Q. 6 guys can each carry a maximum of a 10 day ration-supply; they are on the edge of a desert; so they could all walk together straight out into the desert for 5 days, then return home. That's clear! But not much fun.
Well, in order to make this puzzle possible, they decide on a plan of action to send one of them as far as possible straight out into the desert, such that this "chosen one" can then return home, naturally!
Their plan uses 2 strategies:
1- hiding spots for supplies
2- guys giving supplies to other guys
And to make your life easier, the hiding and/or remitting of supplies is always at day's end, and in "packets" of one-day-rations.
Their plan is also such that in total, the least possible packets have been hidden. A packet weighs 7 pounds.
Finally, the guys walk at same speed: 23 miles per day.
How many miles was the "chosen" one able to go into the desert, and how many "pounds" were hidden?
Q. A group of people is sitting around a round table. They give a coffee break. When they return to the table after the break, they sit down randomly. Interestingly, they notice that the six closest persons sitting next to each one of them (three to the left, and three to the right) are completely different from the six closest persons in the previous setting.
Q. You are playing a game with your friend. Your friend chooses three of the numbers among (1, 2, 3, 4, 5, 6, 7, 8, 9). You will call four numbers in each turn, and he will tell you how many of them are among the chosen numbers.
In order to guarantee to find these numbers in all cases, how many turns are needed?
Q. A,B and C buy a box of chocolates each. Mr.A distributes the chocolates in his box equally among his 6 children, Mr.B among his 7 children and Mr.C among his 8 children. Then they pool their respective remaining number of chocolates and find that they could distribute these equally among themselves or equally among themselves when a fourth friend D joins them. Which of the following can be the total amount that the three friends spent on the chocolates if each chocolate costs exactly Rs. 2.50 (Assume that the only cost of a box of chocolates is that of the chocolates in it)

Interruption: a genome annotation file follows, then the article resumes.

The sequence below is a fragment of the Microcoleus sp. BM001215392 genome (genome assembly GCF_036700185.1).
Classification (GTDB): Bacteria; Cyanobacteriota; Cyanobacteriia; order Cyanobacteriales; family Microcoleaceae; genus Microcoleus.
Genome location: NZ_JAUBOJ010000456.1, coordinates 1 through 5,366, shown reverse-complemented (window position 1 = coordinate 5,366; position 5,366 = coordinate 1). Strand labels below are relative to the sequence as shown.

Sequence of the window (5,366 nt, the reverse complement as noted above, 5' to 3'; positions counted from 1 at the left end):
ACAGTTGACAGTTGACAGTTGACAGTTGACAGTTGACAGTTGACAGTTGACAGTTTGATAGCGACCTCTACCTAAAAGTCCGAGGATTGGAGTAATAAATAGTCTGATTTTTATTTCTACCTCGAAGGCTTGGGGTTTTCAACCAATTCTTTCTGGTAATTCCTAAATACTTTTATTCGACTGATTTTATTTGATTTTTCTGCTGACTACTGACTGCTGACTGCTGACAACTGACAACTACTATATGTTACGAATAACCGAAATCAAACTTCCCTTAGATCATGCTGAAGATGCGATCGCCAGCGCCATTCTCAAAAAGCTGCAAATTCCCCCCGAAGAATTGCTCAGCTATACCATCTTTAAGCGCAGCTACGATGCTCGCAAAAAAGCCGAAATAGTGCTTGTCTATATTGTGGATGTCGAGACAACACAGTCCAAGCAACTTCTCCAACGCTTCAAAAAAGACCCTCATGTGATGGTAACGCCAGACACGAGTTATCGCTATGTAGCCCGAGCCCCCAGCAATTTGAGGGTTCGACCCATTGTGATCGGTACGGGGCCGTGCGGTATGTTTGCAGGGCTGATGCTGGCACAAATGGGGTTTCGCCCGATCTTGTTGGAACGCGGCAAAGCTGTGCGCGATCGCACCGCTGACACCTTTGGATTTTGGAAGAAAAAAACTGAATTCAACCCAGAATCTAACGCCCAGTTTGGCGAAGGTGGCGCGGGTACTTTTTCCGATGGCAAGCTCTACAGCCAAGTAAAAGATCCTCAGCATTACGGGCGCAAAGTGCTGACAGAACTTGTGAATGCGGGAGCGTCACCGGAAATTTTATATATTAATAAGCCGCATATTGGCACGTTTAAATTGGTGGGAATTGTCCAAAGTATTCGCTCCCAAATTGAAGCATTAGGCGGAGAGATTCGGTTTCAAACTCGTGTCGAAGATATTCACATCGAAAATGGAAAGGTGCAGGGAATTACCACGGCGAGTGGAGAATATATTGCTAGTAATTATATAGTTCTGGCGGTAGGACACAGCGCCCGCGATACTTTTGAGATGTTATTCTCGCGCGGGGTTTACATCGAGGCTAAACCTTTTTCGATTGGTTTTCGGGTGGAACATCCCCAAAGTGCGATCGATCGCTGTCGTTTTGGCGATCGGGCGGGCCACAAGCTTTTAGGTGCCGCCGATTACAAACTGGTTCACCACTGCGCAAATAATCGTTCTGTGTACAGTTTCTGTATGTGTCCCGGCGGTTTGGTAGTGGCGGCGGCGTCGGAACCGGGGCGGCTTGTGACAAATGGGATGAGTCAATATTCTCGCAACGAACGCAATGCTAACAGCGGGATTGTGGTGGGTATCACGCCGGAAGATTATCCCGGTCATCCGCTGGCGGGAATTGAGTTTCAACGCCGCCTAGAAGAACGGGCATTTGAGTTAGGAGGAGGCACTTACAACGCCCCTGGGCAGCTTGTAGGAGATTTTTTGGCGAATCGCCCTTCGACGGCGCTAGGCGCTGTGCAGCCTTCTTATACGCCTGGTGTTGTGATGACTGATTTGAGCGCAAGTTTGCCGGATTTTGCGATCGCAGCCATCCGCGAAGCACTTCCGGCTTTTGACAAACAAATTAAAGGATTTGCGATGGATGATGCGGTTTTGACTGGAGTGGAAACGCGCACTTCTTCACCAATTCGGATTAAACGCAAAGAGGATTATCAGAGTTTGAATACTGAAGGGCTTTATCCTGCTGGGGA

Q. In a game, the 1st person tosses a coin. If the outcome is head, he throws a dice and the result is recorded as his score and he gets one more chance to toss the coin. If the outcome is tail then the next person gets a chance to toss the coin. What is the probability that a person scores 35 points after 6 tosses in this game?
Option
a) (1/32)(1/6)^5
b) (1/32)(1/6)^6
c) (1/64) (1/6)^6
d) (1/64) (1/6)^5
Q. My friend owns a horse-driven carriage. It was found that the fore wheels of the carriage make four more revolutions than the hind wheel in going 96 feet. However, it was also found that if the circumference of the fore wheel was 3/2 as great and of the hind wheel 4/3 as great, then the fore wheel would make only 2 revolutions more than hind wheel in going the same distance of 96 feet. Can you find the circumference of each wheel?
Q. Arrange the ten digits 0 to 9 in three arithmetical sums, using three of the four operations of addition, subtraction, multiplication, and division, and using no signs except the ordinary ones implying those operations. Here is an example to make it quite clear:
3 + 4 = 7
9 - 8 = 1
5 X 6 = 30
But, the example is not correct, as the number 2 has not been used and the number 3 has been used twice. Can you come up with a valid solution?
Q. When manufacturing bars of soap, the cutting machine produces scraps. The scraps from 11 bars of soap can be made into one extra bar. What is the total number of bars that can be made after cutting 250 bars of soap?
I must study politics and war that my sons may have liberty to study mathematics and philosophy....
jhon adams.. 2nd president of united states
john adams
Students attend our lectures, not because the mathematics we teach ‘makes lots of fun’ for us, but because they believe they can learn some essential knowledge from us. And each of our young students has only one life to live. We should therefore be a